Renegotiated contracts of service and reliefs by the Government may assist company to reduce the pressure of wage expenses in the short term. If the company is facing serious working capital issues, a more vigorous contingency measure such as VSS and MSS may be required.

VSS is a mechanism whereby the company offer its employees the choice to terminate the contract of service voluntarily with termination and lay-off benefits and any other arrangements offered by the company.

MSS is a mechanism whereby company choose the employees it wishes to terminate the contract of service. The company then can negotiate with the affected employees for relevant scheme, termination and lay-off benefits and other arrangement with the employees affected.

VSS is a more diplomatic approach in conducting separation schemes and should be implemented first as the MSS approach is harsher and the company will face backlash and questions on the fairness and the process of selection of employees to be terminated. Upon reaching a consensus on the termination of contract of service, the company and the employees affected should then reduce the terms and conditions of the VSS or MSS into a written agreement.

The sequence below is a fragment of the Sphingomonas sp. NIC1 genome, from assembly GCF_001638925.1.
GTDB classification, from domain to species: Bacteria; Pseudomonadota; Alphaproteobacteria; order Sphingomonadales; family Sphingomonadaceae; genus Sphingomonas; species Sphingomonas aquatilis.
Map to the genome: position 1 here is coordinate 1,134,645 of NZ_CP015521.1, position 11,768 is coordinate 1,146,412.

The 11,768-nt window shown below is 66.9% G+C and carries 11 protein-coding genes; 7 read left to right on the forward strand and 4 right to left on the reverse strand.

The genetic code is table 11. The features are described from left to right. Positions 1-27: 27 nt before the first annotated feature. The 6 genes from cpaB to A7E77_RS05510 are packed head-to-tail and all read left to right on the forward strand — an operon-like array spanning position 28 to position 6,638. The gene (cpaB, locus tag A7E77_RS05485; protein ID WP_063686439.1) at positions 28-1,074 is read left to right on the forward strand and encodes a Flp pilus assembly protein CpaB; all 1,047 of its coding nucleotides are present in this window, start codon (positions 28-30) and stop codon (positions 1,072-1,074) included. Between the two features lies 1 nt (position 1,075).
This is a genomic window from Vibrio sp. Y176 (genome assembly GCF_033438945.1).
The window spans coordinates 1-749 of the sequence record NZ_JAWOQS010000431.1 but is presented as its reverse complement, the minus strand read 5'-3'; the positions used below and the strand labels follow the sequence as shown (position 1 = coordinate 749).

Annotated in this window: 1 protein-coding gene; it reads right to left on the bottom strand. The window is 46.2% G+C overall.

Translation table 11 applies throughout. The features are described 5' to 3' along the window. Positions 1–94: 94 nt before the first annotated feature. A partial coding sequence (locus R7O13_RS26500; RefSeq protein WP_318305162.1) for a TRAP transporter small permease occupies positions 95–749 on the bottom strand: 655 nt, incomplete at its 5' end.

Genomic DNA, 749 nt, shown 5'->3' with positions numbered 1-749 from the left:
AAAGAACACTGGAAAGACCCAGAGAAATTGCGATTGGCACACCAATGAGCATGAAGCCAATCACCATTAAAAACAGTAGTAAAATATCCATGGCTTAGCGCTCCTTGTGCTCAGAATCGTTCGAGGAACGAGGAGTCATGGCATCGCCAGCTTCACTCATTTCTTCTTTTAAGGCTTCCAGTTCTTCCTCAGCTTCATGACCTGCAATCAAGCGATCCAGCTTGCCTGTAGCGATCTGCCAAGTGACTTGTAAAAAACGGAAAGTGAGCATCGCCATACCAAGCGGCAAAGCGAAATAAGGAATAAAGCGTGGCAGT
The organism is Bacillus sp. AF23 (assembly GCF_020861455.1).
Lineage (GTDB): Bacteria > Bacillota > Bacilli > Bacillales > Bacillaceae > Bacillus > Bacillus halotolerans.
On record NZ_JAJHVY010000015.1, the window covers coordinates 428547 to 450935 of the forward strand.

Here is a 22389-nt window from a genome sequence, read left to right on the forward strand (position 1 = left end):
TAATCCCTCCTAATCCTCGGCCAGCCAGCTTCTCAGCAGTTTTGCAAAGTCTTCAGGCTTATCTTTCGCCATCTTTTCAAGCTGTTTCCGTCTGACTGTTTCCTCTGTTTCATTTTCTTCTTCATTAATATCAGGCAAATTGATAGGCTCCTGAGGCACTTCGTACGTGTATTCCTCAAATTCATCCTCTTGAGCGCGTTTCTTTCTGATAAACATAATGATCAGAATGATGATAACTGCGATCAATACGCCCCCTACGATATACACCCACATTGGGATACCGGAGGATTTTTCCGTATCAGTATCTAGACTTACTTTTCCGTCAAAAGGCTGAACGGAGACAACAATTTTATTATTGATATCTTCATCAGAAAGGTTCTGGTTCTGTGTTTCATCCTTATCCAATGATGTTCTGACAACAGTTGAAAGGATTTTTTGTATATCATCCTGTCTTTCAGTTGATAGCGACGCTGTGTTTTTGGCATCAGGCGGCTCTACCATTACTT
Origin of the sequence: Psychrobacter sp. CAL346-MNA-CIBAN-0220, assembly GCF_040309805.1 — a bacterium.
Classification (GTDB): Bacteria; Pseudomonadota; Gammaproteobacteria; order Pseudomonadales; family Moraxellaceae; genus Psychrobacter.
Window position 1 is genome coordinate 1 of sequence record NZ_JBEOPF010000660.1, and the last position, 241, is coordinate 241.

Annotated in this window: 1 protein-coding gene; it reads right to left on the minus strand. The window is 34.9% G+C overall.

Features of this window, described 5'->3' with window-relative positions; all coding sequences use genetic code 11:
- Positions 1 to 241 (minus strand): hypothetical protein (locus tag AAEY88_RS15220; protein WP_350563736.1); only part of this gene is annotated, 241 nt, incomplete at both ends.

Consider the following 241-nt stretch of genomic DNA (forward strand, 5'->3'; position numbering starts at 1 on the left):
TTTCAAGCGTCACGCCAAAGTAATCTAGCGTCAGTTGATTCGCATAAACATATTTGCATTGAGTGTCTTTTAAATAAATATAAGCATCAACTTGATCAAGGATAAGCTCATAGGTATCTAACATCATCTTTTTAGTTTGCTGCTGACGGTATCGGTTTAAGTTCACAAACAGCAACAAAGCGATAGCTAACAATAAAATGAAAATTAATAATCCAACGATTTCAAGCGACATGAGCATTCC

For employees who are protected under the Employment Act 1955 [Act 265], they are not entitled to any termination or lay-off benefits under relevant written laws upon acceptance of VSS or MSS. In any event, the compensation under VSS or MSS are usually more favorable compared to the statutory provisions. If there is any collective agreement in force, the company shall consult the trade union prior to undertaking VSS or MSS.

Legal impact of VSS or MSS

As VSS or MSS is a contract which terminates the contract of service on specific terms and conditions as agreed by both the company and employees, company should be mindful in the negotiation process with the employees. Any vitiating factors in inducing the employees into entering a VSS or MSS agreement would render the VSS or MSS agreement void or voidable.